The inhabitance of Black Canyon Campground is still asleep while I wrestle with my camp stove. Coffees on. Sore limbs waken to the sounds of the Willamette. I am always the first one up. "The Willamette National Forest stretches 110 miles along the western slope of the Cascade Range in western Oregon. The forest is named after the Willamette River, which gets its name from the Kalapuyan people who called the river "Wal-lamt."
Elevations on the forest range from about 1,500 feet above sea level to 10,495 feet at the snowcapped summit of Mt. Jefferson, Oregon's second highest peak.
Wildlife in the region includes mule deer, Roosevelt elk, bobcats and bald eagles." - Recreation.gov
We're in Oakridge. Oregon's mountain biking mecca. Camping and Mountain Biking. It doesn't get much better than this.
"The area now known as Oakridge was first explored in 1852 as a possible route for pioneers coming from Central Oregon to the Willamette Valley. A post office was named "Hazeldell" in 1888, and the place's name later changed to "Big Prairie", and then "Oak Ridge". In 1912, a new community was formed and officially named Oakridge. Since its beginnings as a mountain ranch, Oakridge has been a railroad boomtown, a lumberjacks' haven, and an outdoor enthusiast's destination.
The early boom for Oakridge can be attributed to the Southern Pacific Railroad. By 1910, work had already begun on Tunnel 22, a short route connecting Oakridge to the area now known as Westfir. Oakridge was a station on Southern Pacific's Cascade subdivision, a line that goes over Willamette Pass via the Natron Cutoff that was built in 1926, and the railroad played an integral part of the economy and lifestyle in Oakridge. The Union Pacific Railroad still operates the rails and trains are a common sight in Oakridge.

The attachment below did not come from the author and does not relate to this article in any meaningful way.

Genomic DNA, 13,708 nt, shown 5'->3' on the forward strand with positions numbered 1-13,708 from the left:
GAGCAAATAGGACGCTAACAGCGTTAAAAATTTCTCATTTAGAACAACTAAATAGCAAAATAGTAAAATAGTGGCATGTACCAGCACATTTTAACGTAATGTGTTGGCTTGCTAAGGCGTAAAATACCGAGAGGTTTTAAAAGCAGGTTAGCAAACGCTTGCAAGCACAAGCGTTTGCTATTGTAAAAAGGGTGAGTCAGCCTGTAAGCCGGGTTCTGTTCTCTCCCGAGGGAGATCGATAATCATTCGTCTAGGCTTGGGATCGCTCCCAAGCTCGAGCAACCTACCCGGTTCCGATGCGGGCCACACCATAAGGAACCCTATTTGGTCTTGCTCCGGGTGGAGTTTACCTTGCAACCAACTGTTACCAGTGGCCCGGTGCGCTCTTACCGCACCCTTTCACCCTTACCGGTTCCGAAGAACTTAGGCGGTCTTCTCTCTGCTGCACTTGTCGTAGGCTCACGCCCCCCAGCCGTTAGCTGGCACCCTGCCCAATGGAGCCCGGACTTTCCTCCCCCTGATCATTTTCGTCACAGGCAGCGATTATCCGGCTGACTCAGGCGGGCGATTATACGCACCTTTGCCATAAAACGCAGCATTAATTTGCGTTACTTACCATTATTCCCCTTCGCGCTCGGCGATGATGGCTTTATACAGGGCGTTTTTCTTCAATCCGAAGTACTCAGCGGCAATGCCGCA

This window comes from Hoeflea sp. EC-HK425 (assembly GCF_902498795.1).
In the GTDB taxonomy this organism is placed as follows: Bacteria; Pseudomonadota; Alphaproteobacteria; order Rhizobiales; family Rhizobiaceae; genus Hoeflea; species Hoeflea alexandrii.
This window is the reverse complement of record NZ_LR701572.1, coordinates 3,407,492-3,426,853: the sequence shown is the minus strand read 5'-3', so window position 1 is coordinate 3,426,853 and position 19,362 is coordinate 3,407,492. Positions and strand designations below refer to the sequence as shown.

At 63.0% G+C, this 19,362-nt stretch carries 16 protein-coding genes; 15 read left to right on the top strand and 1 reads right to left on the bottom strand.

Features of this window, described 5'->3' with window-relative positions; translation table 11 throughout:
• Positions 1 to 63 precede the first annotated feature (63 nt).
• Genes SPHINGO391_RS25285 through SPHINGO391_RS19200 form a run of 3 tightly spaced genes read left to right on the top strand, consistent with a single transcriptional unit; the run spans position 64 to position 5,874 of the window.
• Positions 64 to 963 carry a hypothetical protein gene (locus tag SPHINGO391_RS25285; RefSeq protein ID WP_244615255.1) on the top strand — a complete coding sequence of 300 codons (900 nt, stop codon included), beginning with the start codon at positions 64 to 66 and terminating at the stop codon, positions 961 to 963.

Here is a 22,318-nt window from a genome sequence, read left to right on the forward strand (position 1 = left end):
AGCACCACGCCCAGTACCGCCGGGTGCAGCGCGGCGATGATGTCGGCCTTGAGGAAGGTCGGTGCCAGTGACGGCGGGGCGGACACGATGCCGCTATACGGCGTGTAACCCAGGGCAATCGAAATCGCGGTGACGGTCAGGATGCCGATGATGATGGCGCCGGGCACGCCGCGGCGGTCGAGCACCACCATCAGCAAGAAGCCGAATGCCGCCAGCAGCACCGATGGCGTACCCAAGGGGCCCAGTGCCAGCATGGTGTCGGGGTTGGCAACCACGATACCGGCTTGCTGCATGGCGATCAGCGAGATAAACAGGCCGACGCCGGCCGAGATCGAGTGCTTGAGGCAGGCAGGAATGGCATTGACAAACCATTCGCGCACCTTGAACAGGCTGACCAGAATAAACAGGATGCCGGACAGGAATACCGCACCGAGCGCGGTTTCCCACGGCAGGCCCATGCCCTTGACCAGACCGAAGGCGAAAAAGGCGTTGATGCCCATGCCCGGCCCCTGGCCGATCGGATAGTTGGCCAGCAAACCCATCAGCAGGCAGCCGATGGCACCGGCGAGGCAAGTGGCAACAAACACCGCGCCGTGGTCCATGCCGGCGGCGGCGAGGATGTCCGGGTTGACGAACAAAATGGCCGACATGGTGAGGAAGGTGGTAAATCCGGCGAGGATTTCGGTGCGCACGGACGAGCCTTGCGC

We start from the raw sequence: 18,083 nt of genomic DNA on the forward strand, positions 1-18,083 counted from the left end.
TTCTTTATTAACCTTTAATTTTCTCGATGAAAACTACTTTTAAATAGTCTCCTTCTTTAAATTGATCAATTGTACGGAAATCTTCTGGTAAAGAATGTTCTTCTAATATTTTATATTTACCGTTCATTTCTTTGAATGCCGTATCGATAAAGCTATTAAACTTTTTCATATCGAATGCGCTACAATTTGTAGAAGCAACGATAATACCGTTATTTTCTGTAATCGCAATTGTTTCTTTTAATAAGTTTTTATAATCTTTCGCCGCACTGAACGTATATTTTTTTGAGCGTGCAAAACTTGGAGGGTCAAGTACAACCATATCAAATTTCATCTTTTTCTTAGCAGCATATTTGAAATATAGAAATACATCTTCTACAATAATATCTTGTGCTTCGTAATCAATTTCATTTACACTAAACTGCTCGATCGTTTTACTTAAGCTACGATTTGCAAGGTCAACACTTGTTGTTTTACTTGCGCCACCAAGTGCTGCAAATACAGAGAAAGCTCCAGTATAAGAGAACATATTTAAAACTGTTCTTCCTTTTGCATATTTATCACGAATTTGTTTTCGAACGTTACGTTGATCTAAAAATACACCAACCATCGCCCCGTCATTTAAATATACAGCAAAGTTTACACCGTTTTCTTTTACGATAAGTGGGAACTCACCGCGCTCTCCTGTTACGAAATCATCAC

On July 2, 1946, the Pope and Talbot Lumber Company purchased timberland near Oakridge. By 1948, the company had built a large sawmill and had begun a massive timber logging operation. While the railroad and Westfir's Hines sawmill began to slow down, the Pope and Talbot mill expanded and eventually employed more than 500 people. The combined economic base of the railroad and sawmills accounted for the population growth of the 1960s and 1970s, when the community of Willamette City was consolidated into Oakridge. However, in 1978, the Hines mill in Westfir closed, and by 1985 the Pope and Talbot Mill had laid off all of its workers. The City of Oakridge now owns the property that formerly housed the Pope and Talbot sawmill." - Wiki
"Goodman Creek Trail is an out and back trail located near Lowell, Oregon that features a waterfall. The trail is rated as moderate and primarily used for hiking, mountain biking and nature trips. The trail is well marked, with a log bridge to mark your destination at the creek." - MTB Project
Make sure to stop by the Oakridge Bike Shop while in town and pick up a trail map.